Limits...
The complex binding mode of the peptide hormone H2 relaxin to its receptor RXFP1.

Sethi A, Bruell S, Patil N, Hossain MA, Scott DJ, Petrie EJ, Bathgate RA, Gooley PR - Nat Commun (2016)

Bottom Line: H2 relaxin is hypothesized to bind with high affinity to the LRR domain enabling the LDLa module to bind and activate the transmembrane domain of RXFP1.Here we define a relaxin-binding site on the LDLa-LRR linker, essential for the high affinity of H2 relaxin for the ectodomain of RXFP1, and show that residues within the LDLa-LRR linker are critical for receptor activation.We propose H2 relaxin binds and stabilizes a helical conformation of the LDLa-LRR linker that positions residues of both the linker and the LDLa module to bind the transmembrane domain and activate RXFP1.

View Article: PubMed Central - PubMed

Affiliation: Department of Biochemistry &Molecular Biology, The University of Melbourne, Victoria 3010, Australia.

ABSTRACT
H2 relaxin activates the relaxin family peptide receptor-1 (RXFP1), a class A G-protein coupled receptor, by a poorly understood mechanism. The ectodomain of RXFP1 comprises an N-terminal LDLa module, essential for activation, tethered to a leucine-rich repeat (LRR) domain by a 32-residue linker. H2 relaxin is hypothesized to bind with high affinity to the LRR domain enabling the LDLa module to bind and activate the transmembrane domain of RXFP1. Here we define a relaxin-binding site on the LDLa-LRR linker, essential for the high affinity of H2 relaxin for the ectodomain of RXFP1, and show that residues within the LDLa-LRR linker are critical for receptor activation. We propose H2 relaxin binds and stabilizes a helical conformation of the LDLa-LRR linker that positions residues of both the linker and the LDLa module to bind the transmembrane domain and activate RXFP1.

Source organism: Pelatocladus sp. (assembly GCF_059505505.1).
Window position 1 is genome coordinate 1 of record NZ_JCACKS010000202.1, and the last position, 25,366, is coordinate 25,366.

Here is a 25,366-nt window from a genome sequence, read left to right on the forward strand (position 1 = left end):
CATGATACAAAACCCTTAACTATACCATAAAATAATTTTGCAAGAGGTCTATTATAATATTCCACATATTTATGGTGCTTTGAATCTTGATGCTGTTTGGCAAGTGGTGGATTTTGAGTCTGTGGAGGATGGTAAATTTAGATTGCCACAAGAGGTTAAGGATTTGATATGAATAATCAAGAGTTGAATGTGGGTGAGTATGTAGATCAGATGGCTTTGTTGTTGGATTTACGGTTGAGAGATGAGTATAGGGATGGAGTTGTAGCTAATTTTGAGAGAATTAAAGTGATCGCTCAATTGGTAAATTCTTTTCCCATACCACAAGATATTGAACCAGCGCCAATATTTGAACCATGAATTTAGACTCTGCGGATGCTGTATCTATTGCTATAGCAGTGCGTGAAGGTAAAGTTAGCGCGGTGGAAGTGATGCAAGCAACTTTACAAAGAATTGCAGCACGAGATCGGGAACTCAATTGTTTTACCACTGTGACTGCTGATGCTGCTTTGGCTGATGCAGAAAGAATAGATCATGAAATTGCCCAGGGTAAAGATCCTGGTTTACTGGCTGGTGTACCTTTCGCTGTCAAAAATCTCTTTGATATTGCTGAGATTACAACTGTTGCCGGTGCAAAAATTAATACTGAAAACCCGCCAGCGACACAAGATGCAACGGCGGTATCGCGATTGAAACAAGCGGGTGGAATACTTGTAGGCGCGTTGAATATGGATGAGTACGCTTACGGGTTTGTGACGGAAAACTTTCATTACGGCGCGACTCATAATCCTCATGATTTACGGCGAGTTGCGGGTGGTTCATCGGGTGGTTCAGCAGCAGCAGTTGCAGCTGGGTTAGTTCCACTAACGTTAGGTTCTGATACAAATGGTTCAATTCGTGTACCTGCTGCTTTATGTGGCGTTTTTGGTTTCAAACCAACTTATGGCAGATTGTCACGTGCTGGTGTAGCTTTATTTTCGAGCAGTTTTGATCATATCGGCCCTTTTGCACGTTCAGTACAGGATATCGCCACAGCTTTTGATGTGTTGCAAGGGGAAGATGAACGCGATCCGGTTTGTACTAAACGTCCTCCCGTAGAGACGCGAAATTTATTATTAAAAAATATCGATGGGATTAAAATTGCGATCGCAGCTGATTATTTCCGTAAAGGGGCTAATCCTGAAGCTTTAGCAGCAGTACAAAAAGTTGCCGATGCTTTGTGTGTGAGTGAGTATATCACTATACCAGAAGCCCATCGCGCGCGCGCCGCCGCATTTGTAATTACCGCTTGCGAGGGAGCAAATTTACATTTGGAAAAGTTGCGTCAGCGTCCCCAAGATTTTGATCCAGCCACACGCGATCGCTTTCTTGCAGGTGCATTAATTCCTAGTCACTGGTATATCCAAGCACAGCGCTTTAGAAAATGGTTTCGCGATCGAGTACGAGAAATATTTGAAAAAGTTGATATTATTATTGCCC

No MeSH data available.


Sequence alignment of the LDLa-linker and domain structure of RXFP1.(a) Alignment of the sequences of the LDLa module and the 32-residue linker connecting to the LRR domain. Organisms shown human, rhesus (Macaca mulatta), Gibbon (Nomascus leucogenys), Orangutan (Pongo abelii), Horse (Equus caballus), Mouse (Mus musculus), Rat (Rattus norvegicus), Shrew (Tree Shrew; Tupaia belangeri), Dolphin (Tursiops truncatus) and Wallaby (Macropus eugenii). Sequences are from Genebank. (b) Model of the domain structure of RXFP1 showing the known structure of the N-terminal LDLa module (cyan) (pdb 2jm4) and homology models of the LRR (blue) and TM (orange) domains connected by linkers of unknown structure.
© Copyright Policy - open-access
Related In: Results  -  Collection

License
getmorefigures.php?uid=PMC4837482&req=5